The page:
NASA Earth Observatory’s Suomi Satellite captured the night time glow from hundreds of flares from rigs drilled into the Bakken shale oil formation of North Dakota, a 360-million-year-old tectonic plate, creating a light show the size of metropolitan Boston.
In forty years of active engagement in debating Britain’s energy policy I have never come across a contribution as mendacious as that from Tony Hayward (1) published in the Times on July 30th. He begins by informing us that we ‘must be less emotional and more strategic’. What follows is an intensely emotional and distorted rant against government action on climate change and support for renewables.
Governments, he asserts, have ‘enforced random decarbonisation targets set after junkets in exotic foreign cities’. When I read this I revised my opinion of his prowess as a communicator. During BP nightmare in the Gulf of Mexico I thought he was given a very rough ride by the American media.
It seemed to me that a rather typical bit of British understatement had been deliberately distorted by their media mavens. He had my sympathy. I was wrong. The US media clearly got him right. This is someone who makes a tin ear look acutely sensitive.
I suspect that Mr Hayward’s view of the global effort to tackle climate change owes more to his experience at global oil industry meetings than any acquaintanceship with the climate negotiations. And I suppose if you have had BP’s experience at delivering shareholder value and building a deeply ingrained safety culture the word ‘random’ would come easily to mind.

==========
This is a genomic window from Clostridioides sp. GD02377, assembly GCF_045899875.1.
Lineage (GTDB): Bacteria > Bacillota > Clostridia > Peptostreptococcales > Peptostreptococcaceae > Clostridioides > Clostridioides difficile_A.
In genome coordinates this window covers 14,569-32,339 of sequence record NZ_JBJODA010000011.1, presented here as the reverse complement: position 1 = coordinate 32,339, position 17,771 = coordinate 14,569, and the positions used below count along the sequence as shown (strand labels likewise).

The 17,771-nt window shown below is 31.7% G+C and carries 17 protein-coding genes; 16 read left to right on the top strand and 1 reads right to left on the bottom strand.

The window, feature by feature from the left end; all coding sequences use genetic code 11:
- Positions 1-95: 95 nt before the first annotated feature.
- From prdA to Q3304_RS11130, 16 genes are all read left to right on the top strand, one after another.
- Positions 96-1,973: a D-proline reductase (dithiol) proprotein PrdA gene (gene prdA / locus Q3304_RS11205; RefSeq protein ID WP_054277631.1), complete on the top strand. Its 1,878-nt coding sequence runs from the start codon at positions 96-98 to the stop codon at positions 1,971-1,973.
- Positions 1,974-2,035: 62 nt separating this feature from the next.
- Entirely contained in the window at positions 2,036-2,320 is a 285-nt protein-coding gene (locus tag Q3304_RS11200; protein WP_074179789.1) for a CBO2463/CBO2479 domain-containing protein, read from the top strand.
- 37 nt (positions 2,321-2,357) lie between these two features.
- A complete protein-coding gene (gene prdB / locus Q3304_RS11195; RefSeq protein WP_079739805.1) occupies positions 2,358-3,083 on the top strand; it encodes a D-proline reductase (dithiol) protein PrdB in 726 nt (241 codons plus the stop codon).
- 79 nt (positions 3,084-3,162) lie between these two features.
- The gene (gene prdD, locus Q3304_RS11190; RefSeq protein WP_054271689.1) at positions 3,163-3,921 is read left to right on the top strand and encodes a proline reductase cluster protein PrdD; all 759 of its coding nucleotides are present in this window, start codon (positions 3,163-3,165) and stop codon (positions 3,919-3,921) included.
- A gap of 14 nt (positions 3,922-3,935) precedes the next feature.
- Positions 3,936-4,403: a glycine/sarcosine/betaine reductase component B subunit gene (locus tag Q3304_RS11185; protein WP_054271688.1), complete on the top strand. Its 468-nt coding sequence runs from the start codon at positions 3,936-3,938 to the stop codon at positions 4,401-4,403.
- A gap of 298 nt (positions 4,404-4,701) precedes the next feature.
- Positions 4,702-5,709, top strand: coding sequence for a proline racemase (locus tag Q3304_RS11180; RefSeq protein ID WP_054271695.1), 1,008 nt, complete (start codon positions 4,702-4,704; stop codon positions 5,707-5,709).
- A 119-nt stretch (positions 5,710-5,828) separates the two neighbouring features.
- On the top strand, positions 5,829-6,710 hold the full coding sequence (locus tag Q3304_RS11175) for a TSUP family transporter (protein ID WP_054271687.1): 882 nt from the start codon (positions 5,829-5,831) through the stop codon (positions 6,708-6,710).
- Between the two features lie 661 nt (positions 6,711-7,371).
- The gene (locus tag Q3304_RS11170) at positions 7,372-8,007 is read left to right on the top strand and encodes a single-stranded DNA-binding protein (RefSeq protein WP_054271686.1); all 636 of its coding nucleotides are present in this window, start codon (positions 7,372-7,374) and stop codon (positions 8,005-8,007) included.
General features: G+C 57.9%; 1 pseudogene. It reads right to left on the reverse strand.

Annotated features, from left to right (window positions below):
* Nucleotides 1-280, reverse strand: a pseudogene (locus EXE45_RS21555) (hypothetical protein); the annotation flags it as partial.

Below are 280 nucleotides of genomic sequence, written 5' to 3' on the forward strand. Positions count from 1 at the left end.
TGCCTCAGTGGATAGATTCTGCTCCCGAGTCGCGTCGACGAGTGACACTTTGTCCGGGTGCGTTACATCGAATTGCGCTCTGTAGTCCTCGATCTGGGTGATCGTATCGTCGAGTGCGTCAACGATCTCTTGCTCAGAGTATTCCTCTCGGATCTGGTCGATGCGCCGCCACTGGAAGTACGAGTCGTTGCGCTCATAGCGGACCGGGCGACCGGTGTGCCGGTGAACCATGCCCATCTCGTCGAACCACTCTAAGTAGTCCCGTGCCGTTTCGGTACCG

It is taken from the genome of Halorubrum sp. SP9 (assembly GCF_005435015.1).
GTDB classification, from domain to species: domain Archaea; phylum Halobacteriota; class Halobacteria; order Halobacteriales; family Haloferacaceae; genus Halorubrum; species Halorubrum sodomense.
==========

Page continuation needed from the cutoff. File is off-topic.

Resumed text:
The rest of the piece proceeds in like manner vomiting up further gobbets of sour distemper. It would not be worth the trouble of drawing it to your attention were it not for the fact that this looks increasingly like a part of the oil industry’s strategic global game plan for preserving its present place in the energy mix.
The oil industry, or at least that part of it that matters to Britain, is now really a gas industry. Increasingly shut off from access to new oil reserves by the nationally owned companies it now generates more and more of its revenues from gas. Its big growth market is to replace coal in the production of electricity. What has become clear from Germany’s massive drive for renewables, however, is that they compete directly, and successfully, with gas. The more renewables in your electricity generation, the less need you have to burn gas.
Hence the virulence of Mr Hayward’s ill-tempered and ill-informed attack on renewables. Government support for renewables is a direct thereat to the future of the oil companies. They are getting their retaliation in first. Make no mistake about it, for all its incoherent and unpersuasive bile, this Times piece reflects a serious effort by serious people to slow down efforts to stop climate change.
We will be hearing a lot more of this argument in the future and it will certainly be better communicated.
London August 8th 2013
(1) Mr Hayward was the CEO of BP at the time of the Deepwater Horizon oil spill. He is now the CEO of Genel Energy whose corporate vision is ‘to create value with the drill bit’. Clearly, if we cannot safely burn the fossil fuels we have already discovered there is not much point in having an exploration company like Genel.